Great Britain’s Ethan Vernon lines up at the Tour of Britain with the aim of mixing it up in the bunch sprints. As a first-year U23 in 2019, he was the lead-out man for Matt Walls, who took a fine second into Birkenhead, and Vernon himself mixed it up on the opening day in Scotland, with 14th on Kirkcudbright, a stage starting in my own city of Glasgow.
After a 2020 season that saw just three race days due to both the pandemic and Olympic track commitments, Vernon has again accrued only a few UCI race days thanks to Tokyo being rearranged, but he’s not exactly been shabby.
I have to go in with the mindset that after winning at l’Avenir, I can win the worlds too
10th on one of the Mallorca Challenge stages pre-Tokyo was followed up with a terrific sprint win at the Tour de l’Avenir. With his road legs getting better and better, he makes for a dangerous rider for the WorldTour sprinters to watch ahead of the race. I called Ethan the day before the race began to find out more about him.
“It’s been a pretty good season, at least at the backend. I did the Mallorca Challenge as part of my Olympics preparations. I didn’t really expect much but it was good to get that race in. we had a good group of boys there and had some good times, even if we didn’t quite nail the sprints at the end. Things have ended well though with the Olympics and l’Avenir.”
Curiously for a team pursuit rider, Vernon has adapted well to being a sprinter on the road, rather than the pure TT riders or future climbing GC stars we have seen in the past (although he’s very good at TTs too).
“I had a background in BMX and was always quite good with endurance and the sprints. Then the track came, and then when I got to the junior level my TT really came on quite a bit. The sprinter side of things is just how I’ve developed. It’s nice to have options and see where my career takes me, but there is something about the thrill of leadouts and the sprint. I like fast sprints with big bunches, but I enjoy all types, every sprint is different really, you know?”
In my preview for the Tour de l’Avenir, I was rather concerned about the downhill sprint stage the organisers included. If you listen to the rider dispatches from both Ethan and GB Academy coach Matt Brammeier, the stage was just as crazy as I believed it could be. Yet Vernon would reach the line first, with teammate Lewis Askey (Groupama-FDJ Conti, soon to be WorldTour) coming home in third. It was by far Ethan’s biggest road result.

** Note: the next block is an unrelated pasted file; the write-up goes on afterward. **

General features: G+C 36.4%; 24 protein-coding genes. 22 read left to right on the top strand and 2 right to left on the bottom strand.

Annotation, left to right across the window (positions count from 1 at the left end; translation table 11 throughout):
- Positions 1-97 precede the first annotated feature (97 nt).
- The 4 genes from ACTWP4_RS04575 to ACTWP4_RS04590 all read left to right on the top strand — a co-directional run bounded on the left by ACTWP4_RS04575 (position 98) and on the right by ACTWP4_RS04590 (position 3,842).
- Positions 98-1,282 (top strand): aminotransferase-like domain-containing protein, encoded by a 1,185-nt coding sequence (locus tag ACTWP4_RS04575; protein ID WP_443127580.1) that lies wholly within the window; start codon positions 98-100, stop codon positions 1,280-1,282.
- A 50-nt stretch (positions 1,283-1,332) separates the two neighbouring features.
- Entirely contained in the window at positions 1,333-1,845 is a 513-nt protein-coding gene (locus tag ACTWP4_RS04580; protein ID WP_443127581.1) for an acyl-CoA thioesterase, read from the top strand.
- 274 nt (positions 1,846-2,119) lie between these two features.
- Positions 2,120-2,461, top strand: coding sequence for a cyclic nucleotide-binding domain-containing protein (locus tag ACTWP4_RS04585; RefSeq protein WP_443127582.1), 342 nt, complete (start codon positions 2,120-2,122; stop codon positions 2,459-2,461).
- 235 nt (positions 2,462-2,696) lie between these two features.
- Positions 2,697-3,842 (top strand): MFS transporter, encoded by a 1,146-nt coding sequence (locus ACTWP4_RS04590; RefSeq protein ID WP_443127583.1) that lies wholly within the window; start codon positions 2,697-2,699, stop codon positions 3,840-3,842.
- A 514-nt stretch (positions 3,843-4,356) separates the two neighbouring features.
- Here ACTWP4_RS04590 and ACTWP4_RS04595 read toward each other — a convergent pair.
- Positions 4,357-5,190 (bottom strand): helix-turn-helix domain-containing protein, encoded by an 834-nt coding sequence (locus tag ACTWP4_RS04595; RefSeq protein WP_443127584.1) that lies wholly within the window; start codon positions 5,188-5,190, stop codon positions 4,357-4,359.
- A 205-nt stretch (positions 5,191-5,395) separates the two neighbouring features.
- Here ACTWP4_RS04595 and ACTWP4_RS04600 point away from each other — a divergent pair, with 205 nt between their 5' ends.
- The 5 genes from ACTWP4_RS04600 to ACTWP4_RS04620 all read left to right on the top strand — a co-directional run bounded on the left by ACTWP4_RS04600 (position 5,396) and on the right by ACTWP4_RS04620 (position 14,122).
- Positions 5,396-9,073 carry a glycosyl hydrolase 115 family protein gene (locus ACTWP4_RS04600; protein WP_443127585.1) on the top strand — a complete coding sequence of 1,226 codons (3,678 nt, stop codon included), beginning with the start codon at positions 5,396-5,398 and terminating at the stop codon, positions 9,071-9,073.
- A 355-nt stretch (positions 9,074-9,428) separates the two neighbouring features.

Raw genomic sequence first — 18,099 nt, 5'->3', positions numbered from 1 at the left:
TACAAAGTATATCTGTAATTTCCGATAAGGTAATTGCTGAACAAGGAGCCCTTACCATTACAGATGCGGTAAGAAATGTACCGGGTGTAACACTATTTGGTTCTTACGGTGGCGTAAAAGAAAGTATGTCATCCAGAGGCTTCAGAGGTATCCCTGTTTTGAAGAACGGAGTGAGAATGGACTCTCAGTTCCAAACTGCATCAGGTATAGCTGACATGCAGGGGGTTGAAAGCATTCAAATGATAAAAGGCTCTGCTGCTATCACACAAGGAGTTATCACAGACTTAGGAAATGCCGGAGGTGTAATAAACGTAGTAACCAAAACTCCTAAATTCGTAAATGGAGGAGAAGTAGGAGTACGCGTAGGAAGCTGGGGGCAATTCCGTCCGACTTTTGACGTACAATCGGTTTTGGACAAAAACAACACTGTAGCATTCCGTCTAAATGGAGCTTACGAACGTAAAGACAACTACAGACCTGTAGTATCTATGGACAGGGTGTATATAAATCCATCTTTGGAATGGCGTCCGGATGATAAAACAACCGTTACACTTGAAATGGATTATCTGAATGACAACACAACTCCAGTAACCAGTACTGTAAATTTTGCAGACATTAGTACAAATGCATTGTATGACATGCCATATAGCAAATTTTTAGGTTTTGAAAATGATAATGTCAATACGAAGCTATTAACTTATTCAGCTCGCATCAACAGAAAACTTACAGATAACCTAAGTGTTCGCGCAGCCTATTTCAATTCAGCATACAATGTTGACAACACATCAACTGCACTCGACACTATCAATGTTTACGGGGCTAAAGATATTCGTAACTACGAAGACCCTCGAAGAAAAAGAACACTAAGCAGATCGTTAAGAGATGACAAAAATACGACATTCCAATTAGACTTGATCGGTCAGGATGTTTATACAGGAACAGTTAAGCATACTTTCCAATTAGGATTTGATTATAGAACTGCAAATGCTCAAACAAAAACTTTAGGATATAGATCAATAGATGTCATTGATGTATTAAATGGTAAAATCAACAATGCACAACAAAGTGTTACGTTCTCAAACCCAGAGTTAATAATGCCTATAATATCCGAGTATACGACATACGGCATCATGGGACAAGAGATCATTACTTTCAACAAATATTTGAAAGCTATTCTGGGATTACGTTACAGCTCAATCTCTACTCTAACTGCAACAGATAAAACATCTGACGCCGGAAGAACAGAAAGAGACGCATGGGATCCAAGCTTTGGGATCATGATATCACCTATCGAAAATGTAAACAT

“A few people complained about the sprint, especially with what happened last year with Fabio Jakobsen in Poland in a downhill sprint. We were going 90 km/ph. I guess the BMX skills really came to the fore there! Pre-race, I did expect to be involved in the sprints. We lost Sam Watson before the race to a collarbone injury and Lewis came in to replace him. I’d not actually raced with him before on the road, even if I knew him from the junior academy and knew him as a person for quite a bit. I saw on the early stages he would be a big help. On the day I won, he really fought for me. He set a really high pace that no one could come around after positioning me well, and it was great he could get third too.”
As well as recounting his previous Tour of Britain experience, Ethan says he has very good legs now he is back into the road racing groove, and he says he and his fast team are hoping to show themselves well across the eight days of racing.
We have a lot of fast guys here who have experience on the track, so that bodes well for the finals. There are going to be opportunities here for sure
“I was Walls’ leadout man in 2019. Leg-wise, I’m feeling better than I was in l’Avenir. I’m hoping to go well here, since I was getting stronger every day in l’Avenir. he last stage was actually my strongest day leg-wise. We have a lot of fast guys here who have experience on the track, so that bodes well for the finals. There are going to be opportunities here for sure.”
Goal-wise, I thought the worlds course in Flanders could be good for a rider like Vernon, and he is hoping to go in with a winner’s mindset. He laid out his plans to end his season, including a return to the velodrome.
“Well I’m here at the Tour of Britain to compete against the big sprinters. Then there’s the worlds, where we will have a strong team. I have to go in with the mindset that after winning at l’Avenir, I can win the worlds too. I’m hoping to do the TT too. I’m really looking forward to the next races, I have good form now after l’Avenir and I have the endurance to match the speed from the track. I think the back end of this season will be good. Then I think I’ll end the year with the track worlds.”
For Vernon, the idea of a rainbow jersey is his dream pro win, and when I pushed him a little, he did specify his biggest dream is a road win over the world titles on the track.
“I’d say the world champs, that or the Olympics. But I like the idea of wearing a jersey, so the eainbows would sway me towards the worlds. I think with there being so many disciplines on the track and therefore so many different world champions, a road world title would feel a little bit more special.”
U23 Cycling Zone wishes to thank Ethan for taking the time to answer my call and my questions. I wish him all the best for the Tour of Britain, the rest of his season and beyond. If you want to get to know him better, I’ve linked a more in-depth article with The British Continental that Ethan did here. You can find him on Twitter and Instagram too.
Featured photo: Alex Whitehead/SWpix.com – Tokyo 2020 Olympics – 02/08/2021 – Cycling Track – Izu Velodrome, Izu, Japan – Ethan Vernon of Great Britain.